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Want to know about medical mistakes? Talk to the parents.

Want to know about medical mistakes? Talk to the parents.

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As someone who has spent quite a bit of time as a visitor at a hospital recently, it quickly struck me just how many doctors, nurses, assistants, orderlies, therapists and nutritionists eventually become involved in a complex case. One is barely gone before another pops through the doorway, each on his or her own mission. And despite the sea of records, their need for information and updates is constant — each typically knows part of the patient’s story, rarely the whole.

In such cases, it’s usually a family member or close friend — the advocates — who’ve absorbed all the little details, twists and back stories behind their loved one’s current plight — and in a way that a rotating squad of doctors and nurses simply can’t, with their full panels and strained time. No one observes half as much detail as the mom or son or sister-in-law keeping vigil bedside. It’s no surprise they’re often the first to catch lapses in care or protocol.

That point is echoed by new research that looks at how often parents are catching medical errors when their child is hospitalized. The study, published in JAMA Pediatrics, looked at survey responses from 383 parents at a Boston children’s hospital in which they were asked “whether their child experienced any safety incidents during hospitalization.”

About one in 11 families surveyed reported a problem, with a total of 37 safety incidents. Of those, nearly two-thirds were deemed “medical errors” when physicians reviewed them, and another quarter were labeled “quality problems.” And 30 percent of the errors caused preventable harm. Parents were often the only source of information on the lapses, with the study noting that “many were not otherwise documented in the medical record.”

The errors reported by parents included “an infection caused by a prolonged unused intravenous catheter; a staff needle-stick injury requiring the child to have additional blood drawn for testing; and an inadequately dressed wound that became saturated with stool,” the study reports.

In short, the study found that parents were reporting legitimate medical mistakes at a fairly high rate, and they were often the only ones doing so, based on the medical records. (Requisite caveat: It’s one small study at one hospital, with well-educated English-speaking parents — mileage may vary elsewhere.)

Anyone who has covered the patient safety beat knows that medical errors are a big deal. A widely cited 1999 IOM report estimated that between 44,000 and 98,000 patients die in the United States every year because of such errors. More recent estimates say that the number of deaths from preventable harm could be more than 400,000 annually.

Regardless of the exact count, that’s a huge number of preventable deaths. There’s a vast literature out there on what should be done to lower those numbers, but in the context of this latest study, many of the parents fingered “communication failures” as leading to the mistakes. Lively dialogue between doctors and nurses is obviously the first-line defense, but even with well-trained staff drilled on communication, no one has a better seat than family when it comes to sniffing out overlooked details and missteps. As the study notes:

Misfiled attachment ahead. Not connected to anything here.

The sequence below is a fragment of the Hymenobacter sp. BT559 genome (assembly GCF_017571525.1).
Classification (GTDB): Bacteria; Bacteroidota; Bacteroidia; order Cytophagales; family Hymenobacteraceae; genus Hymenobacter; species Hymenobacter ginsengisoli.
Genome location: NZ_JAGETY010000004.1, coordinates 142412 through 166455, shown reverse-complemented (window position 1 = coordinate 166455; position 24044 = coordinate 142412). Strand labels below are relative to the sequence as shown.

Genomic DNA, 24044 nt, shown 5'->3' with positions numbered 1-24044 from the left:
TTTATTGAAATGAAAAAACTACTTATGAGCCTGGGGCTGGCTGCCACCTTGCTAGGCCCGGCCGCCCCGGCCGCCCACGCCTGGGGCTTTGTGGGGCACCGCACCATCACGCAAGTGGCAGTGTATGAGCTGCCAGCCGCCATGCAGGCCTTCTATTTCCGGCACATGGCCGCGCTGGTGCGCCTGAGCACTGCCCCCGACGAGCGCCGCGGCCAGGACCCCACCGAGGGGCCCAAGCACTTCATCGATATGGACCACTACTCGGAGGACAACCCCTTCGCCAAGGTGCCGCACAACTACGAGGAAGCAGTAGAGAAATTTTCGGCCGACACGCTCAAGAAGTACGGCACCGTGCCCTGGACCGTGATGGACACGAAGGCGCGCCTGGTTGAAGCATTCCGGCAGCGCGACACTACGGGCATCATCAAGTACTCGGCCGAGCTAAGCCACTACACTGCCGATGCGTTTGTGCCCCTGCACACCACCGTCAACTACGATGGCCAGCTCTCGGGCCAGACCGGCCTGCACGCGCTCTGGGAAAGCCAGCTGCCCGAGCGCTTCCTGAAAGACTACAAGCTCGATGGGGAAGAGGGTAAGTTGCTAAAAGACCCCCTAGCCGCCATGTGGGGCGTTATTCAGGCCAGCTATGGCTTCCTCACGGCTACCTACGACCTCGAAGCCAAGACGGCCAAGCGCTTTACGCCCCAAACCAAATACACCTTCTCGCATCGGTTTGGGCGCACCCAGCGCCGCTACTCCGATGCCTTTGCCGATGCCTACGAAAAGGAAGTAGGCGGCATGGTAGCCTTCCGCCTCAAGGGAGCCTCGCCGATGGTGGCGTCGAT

Parents are frequently at their child’s bedside and are typically actively engaged in their child’s care, both inside and outside the hospital. At home, they are often responsible for administering medications and typically have intimate knowledge of their child’s doses and allergies. A parent who notices a nurse drawing up a larger volume of a medication than the child receives at home, for instance, may be able to intercept a potential overdose.

Journalists already know families are an invaluable source when it comes to reconstructing what went wrong at the hospital. If hospitals took an equal interest in what they had to say, some of these mistakes could no doubt be headed off at the pass. After all, very little escapes the watch of a worried mother nestled day and night next to her unwell little one.

[Photo by Philip Dean via Flickr.]


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Thank you for this article. I have spent almost 20 years creating and sharing resources to assist patients, parents and caregivers in advocating for themselves using journals, checklists and other tools created by- and for - patients. Anyone can register for free at to access our resources including patient journals to use at the bedside and at home, fact sheets, a hospital guide and much more. I know from personal experience that the public is an untapped safety resource - and one that must take the initiative to become informed, engaged and empowered about healthcare safety and quality strategies.

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I'm a registered nurse, and I used to work in the ICU. I hated it when families would ignore visiting hours. They'd fuss over every little detail. Now that I'm removed from the situation, I realize that their vigilance helped keep me more vigilant. I made a few mistakes, as I mention here: Thankfully, those worrisome family members probably kept me from making the bigger mistakes.


The Center for Health Journalism’s 2023 National Fellowship will provide $2,000 to $10,000 reporting grants, five months of mentoring from a veteran journalist, and a week of intensive training at USC Annenberg in Los Angeles from July 16-20. Click here for more information and the application form, due May 5.


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